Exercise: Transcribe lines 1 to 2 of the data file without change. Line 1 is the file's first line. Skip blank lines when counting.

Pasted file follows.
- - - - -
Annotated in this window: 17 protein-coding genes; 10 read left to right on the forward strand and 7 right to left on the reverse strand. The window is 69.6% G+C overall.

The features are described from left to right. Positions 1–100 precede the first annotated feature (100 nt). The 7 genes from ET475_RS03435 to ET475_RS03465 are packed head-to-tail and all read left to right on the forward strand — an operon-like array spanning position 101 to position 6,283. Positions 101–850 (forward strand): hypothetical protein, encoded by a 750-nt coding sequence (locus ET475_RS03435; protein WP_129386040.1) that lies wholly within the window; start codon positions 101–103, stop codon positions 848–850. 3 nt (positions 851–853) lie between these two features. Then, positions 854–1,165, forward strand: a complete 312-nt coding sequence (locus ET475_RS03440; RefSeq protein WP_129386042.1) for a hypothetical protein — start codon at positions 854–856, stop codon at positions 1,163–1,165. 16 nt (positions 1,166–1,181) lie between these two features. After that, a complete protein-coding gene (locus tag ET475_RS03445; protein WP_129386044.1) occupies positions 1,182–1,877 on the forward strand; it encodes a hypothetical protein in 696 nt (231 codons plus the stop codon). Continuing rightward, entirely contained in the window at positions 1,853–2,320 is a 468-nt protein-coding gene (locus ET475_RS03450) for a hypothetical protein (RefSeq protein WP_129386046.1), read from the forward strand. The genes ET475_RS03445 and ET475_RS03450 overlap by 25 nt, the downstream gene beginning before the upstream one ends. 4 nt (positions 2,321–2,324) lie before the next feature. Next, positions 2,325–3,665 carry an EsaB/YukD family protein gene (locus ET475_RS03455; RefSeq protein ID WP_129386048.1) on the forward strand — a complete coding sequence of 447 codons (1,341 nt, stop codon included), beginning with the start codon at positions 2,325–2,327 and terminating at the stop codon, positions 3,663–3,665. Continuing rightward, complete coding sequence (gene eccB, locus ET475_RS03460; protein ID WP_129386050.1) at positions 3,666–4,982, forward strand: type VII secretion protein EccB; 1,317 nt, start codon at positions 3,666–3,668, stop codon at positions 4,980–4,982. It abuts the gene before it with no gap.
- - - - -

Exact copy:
Annotated in this window: 17 protein-coding genes; 10 read left to right on the forward strand and 7 right to left on the reverse strand. The window is 69.6% G+C overall.

The features are described from left to right. Positions 1–100 precede the first annotated feature (100 nt). The 7 genes from ET475_RS03435 to ET475_RS03465 are packed head-to-tail and all read left to right on the forward strand — an operon-like array spanning position 101 to position 6,283. Positions 101–850 (forward strand): hypothetical protein, encoded by a 750-nt coding sequence (locus ET475_RS03435; protein WP_129386040.1) that lies wholly within the window; start codon positions 101–103, stop codon positions 848–850. 3 nt (positions 851–853) lie between these two features. Then, positions 854–1,165, forward strand: a complete 312-nt coding sequence (locus ET475_RS03440; RefSeq protein WP_129386042.1) for a hypothetical protein — start codon at positions 854–856, stop codon at positions 1,163–1,165. 16 nt (positions 1,166–1,181) lie between these two features. After that, a complete protein-coding gene (locus tag ET475_RS03445; protein WP_129386044.1) occupies positions 1,182–1,877 on the forward strand; it encodes a hypothetical protein in 696 nt (231 codons plus the stop codon). Continuing rightward, entirely contained in the window at positions 1,853–2,320 is a 468-nt protein-coding gene (locus ET475_RS03450) for a hypothetical protein (RefSeq protein WP_129386046.1), read from the forward strand. The genes ET475_RS03445 and ET475_RS03450 overlap by 25 nt, the downstream gene beginning before the upstream one ends. 4 nt (positions 2,321–2,324) lie before the next feature. Next, positions 2,325–3,665 carry an EsaB/YukD family protein gene (locus ET475_RS03455; RefSeq protein ID WP_129386048.1) on the forward strand — a complete coding sequence of 447 codons (1,341 nt, stop codon included), beginning with the start codon at positions 2,325–2,327 and terminating at the stop codon, positions 3,663–3,665. Continuing rightward, complete coding sequence (gene eccB, locus ET475_RS03460; protein ID WP_129386050.1) at positions 3,666–4,982, forward strand: type VII secretion protein EccB; 1,317 nt, start codon at positions 3,666–3,668, stop codon at positions 4,980–4,982. It abuts the gene before it with no gap.